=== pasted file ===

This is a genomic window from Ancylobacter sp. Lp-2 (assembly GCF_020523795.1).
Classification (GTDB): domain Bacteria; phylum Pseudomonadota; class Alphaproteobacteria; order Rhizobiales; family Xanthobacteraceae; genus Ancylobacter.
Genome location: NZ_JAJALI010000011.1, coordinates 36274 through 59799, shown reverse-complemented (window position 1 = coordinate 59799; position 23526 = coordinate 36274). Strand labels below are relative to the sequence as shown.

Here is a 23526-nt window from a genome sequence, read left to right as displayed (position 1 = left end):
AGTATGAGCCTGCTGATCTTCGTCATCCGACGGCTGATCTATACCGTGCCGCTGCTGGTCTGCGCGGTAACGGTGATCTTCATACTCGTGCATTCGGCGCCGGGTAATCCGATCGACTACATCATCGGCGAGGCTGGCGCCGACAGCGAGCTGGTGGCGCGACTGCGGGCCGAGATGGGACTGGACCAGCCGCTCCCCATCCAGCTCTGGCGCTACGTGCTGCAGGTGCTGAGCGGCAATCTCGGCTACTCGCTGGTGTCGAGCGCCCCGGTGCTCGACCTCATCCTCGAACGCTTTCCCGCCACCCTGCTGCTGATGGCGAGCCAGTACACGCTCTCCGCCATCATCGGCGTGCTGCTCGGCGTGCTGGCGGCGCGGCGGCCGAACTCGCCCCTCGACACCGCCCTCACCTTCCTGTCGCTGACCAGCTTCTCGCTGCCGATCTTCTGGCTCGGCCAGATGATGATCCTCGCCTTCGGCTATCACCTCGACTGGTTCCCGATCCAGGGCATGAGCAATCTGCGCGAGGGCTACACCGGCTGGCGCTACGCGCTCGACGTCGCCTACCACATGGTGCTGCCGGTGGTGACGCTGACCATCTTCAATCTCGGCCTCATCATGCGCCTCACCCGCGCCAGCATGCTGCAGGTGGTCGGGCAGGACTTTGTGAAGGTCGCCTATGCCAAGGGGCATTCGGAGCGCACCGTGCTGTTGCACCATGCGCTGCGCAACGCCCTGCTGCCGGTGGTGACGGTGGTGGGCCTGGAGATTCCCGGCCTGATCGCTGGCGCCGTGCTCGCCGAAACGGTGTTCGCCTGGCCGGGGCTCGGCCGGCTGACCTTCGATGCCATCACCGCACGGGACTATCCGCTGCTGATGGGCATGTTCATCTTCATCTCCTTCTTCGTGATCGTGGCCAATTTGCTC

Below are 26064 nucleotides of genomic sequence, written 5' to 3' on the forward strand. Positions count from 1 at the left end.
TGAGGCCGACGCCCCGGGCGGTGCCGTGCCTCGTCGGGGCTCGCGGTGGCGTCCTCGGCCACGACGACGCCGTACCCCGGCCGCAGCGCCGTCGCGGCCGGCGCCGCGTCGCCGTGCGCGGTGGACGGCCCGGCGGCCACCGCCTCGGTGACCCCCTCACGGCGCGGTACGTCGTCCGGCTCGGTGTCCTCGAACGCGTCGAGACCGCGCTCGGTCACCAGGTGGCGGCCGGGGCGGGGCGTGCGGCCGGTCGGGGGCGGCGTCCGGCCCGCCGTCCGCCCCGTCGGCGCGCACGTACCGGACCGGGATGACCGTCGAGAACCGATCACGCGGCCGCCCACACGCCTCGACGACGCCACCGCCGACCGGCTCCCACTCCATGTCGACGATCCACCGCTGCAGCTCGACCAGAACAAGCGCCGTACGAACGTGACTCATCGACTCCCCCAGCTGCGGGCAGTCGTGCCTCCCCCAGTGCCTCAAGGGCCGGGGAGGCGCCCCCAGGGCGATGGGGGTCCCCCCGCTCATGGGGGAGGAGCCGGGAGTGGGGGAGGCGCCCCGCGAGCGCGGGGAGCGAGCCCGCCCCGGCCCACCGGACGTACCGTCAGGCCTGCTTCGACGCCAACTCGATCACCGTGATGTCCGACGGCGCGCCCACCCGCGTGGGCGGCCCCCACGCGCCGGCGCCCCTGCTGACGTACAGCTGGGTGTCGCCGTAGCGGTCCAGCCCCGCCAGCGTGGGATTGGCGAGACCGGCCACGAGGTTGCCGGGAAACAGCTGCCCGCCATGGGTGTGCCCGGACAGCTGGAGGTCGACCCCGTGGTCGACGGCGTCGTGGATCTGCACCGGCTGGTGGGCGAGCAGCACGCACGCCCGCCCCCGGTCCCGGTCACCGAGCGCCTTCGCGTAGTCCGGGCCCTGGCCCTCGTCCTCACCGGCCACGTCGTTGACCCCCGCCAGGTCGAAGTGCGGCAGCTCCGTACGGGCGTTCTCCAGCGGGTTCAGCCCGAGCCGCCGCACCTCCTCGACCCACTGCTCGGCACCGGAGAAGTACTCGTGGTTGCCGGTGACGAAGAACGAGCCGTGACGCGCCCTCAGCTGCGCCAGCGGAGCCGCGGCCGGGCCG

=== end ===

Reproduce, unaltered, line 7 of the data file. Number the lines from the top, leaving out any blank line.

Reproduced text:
TGAGGCCGACGCCCCGGGCGGTGCCGTGCCTCGTCGGGGCTCGCGGTGGCGTCCTCGGCCACGACGACGCCGTACCCCGGCCGCAGCGCCGTCGCGGCCGGCGCCGCGTCGCCGTGCGCGGTGGACGGCCCGGCGGCCACCGCCTCGGTGACCCCCTCACGGCGCGGTACGTCGTCCGGCTCGGTGTCCTCGAACGCGTCGAGACCGCGCTCGGTCACCAGGTGGCGGCCGGGGCGGGGCGTGCGGCCGGTCGGGGGCGGCGTCCGGCCCGCCGTCCGCCCCGTCGGCGCGCACGTACCGGACCGGGATGACCGTCGAGAACCGATCACGCGGCCGCCCACACGCCTCGACGACGCCACCGCCGACCGGCTCCCACTCCATGTCGACGATCCACCGCTGCAGCTCGACCAGAACAAGCGCCGTACGAACGTGACTCATCGACTCCCCCAGCTGCGGGCAGTCGTGCCTCCCCCAGTGCCTCAAGGGCCGGGGAGGCGCCCCCAGGGCGATGGGGGTCCCCCCGCTCATGGGGGAGGAGCCGGGAGTGGGGGAGGCGCCCCGCGAGCGCGGGGAGCGAGCCCGCCCCGGCCCACCGGACGTACCGTCAGGCCTGCTTCGACGCCAACTCGATCACCGTGATGTCCGACGGCGCGCCCACCCGCGTGGGCGGCCCCCACGCGCCGGCGCCCCTGCTGACGTACAGCTGGGTGTCGCCGTAGCGGTCCAGCCCCGCCAGCGTGGGATTGGCGAGACCGGCCACGAGGTTGCCGGGAAACAGCTGCCCGCCATGGGTGTGCCCGGACAGCTGGAGGTCGACCCCGTGGTCGACGGCGTCGTGGATCTGCACCGGCTGGTGGGCGAGCAGCACGCACGCCCGCCCCCGGTCCCGGTCACCGAGCGCCTTCGCGTAGTCCGGGCCCTGGCCCTCGTCCTCACCGGCCACGTCGTTGACCCCCGCCAGGTCGAAGTGCGGCAGCTCCGTACGGGCGTTCTCCAGCGGGTTCAGCCCGAGCCGCCGCACCTCCTCGACCCACTGCTCGGCACCGGAGAAGTACTCGTGGTTGCCGGTGACGAAGAACGAGCCGTGACGCGCCCTCAGCTGCGCCAGCGGAGCCGCGGCCGGGCCG